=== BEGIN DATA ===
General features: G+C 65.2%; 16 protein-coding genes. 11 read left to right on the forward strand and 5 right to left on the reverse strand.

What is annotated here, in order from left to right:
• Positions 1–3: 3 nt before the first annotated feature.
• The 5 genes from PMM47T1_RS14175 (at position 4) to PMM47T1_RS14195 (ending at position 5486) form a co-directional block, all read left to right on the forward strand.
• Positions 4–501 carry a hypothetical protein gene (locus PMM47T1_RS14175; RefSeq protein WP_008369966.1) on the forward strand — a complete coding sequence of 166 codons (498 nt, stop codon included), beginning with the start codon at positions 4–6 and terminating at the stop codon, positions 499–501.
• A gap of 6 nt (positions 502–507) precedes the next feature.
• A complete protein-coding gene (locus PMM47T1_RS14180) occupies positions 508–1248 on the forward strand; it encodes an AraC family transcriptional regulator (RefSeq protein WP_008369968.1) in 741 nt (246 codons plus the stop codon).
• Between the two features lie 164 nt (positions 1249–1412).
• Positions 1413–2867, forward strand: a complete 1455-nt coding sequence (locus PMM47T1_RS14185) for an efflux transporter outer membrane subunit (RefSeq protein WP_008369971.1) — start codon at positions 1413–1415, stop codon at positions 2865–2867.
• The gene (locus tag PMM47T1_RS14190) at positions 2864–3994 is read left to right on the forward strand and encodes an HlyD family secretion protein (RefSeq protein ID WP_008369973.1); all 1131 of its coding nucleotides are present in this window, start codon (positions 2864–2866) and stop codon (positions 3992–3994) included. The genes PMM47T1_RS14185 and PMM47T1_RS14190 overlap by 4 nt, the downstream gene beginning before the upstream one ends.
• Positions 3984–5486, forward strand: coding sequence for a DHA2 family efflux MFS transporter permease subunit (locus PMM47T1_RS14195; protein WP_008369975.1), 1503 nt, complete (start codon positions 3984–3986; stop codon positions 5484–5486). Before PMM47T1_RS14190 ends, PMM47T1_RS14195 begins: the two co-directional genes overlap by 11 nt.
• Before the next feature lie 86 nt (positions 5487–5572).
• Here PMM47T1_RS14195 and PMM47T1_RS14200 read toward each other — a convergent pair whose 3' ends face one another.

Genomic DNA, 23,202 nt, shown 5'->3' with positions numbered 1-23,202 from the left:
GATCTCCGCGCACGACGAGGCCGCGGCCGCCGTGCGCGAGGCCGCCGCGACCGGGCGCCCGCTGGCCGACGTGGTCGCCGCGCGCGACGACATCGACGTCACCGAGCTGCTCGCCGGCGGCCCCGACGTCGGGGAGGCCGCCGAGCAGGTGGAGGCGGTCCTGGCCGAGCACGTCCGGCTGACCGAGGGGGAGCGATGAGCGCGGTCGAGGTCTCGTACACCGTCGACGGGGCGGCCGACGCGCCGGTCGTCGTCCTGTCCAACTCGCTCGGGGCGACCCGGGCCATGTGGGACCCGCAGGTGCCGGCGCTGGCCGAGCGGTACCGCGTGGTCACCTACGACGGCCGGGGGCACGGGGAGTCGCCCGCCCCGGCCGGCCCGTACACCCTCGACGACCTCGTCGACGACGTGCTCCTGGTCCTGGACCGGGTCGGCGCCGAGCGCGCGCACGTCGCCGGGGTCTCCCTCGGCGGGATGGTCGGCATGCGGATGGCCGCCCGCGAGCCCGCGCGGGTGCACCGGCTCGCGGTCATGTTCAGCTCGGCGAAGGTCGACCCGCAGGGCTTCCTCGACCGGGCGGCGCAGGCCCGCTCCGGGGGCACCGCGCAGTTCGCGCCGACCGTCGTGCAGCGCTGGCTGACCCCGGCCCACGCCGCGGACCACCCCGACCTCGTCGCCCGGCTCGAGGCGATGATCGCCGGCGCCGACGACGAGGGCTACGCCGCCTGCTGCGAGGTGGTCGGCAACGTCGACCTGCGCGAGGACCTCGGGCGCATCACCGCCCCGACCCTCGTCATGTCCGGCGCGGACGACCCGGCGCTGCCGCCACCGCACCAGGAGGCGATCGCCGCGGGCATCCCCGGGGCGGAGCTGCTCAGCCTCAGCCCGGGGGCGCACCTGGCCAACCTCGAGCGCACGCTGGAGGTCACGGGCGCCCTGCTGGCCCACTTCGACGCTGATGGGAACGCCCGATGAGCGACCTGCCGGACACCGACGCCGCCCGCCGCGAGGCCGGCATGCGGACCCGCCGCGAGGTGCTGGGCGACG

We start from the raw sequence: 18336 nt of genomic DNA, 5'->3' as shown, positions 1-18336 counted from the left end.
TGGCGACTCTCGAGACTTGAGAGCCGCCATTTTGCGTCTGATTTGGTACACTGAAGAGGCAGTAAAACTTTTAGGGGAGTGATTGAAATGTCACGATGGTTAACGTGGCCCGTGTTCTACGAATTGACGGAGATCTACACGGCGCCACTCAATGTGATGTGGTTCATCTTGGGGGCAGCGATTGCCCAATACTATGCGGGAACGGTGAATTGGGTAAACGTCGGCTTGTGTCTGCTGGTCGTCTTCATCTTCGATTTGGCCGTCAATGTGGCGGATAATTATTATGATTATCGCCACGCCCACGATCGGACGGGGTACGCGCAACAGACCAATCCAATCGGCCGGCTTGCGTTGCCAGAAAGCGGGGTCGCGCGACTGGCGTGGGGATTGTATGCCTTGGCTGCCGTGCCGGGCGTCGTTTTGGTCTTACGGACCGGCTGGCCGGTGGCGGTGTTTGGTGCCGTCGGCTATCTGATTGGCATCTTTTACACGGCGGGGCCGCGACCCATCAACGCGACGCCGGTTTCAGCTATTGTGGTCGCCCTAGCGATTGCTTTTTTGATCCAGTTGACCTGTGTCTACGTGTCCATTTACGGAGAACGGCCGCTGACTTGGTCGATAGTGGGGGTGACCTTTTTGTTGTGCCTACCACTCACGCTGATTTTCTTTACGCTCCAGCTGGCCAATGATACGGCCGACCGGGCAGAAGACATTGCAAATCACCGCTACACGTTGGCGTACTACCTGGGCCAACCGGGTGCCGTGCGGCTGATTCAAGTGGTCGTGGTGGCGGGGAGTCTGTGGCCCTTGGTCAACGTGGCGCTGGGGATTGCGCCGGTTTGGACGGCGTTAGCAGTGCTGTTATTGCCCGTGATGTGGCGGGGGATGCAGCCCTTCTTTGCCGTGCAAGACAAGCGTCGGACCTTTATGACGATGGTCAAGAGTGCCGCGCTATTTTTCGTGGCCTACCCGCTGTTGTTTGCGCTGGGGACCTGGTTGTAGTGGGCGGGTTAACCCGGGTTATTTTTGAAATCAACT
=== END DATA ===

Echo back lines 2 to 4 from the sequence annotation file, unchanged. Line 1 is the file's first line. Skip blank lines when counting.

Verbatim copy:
What is annotated here, in order from left to right:
• Positions 1–3: 3 nt before the first annotated feature.
• The 5 genes from PMM47T1_RS14175 (at position 4) to PMM47T1_RS14195 (ending at position 5486) form a co-directional block, all read left to right on the forward strand.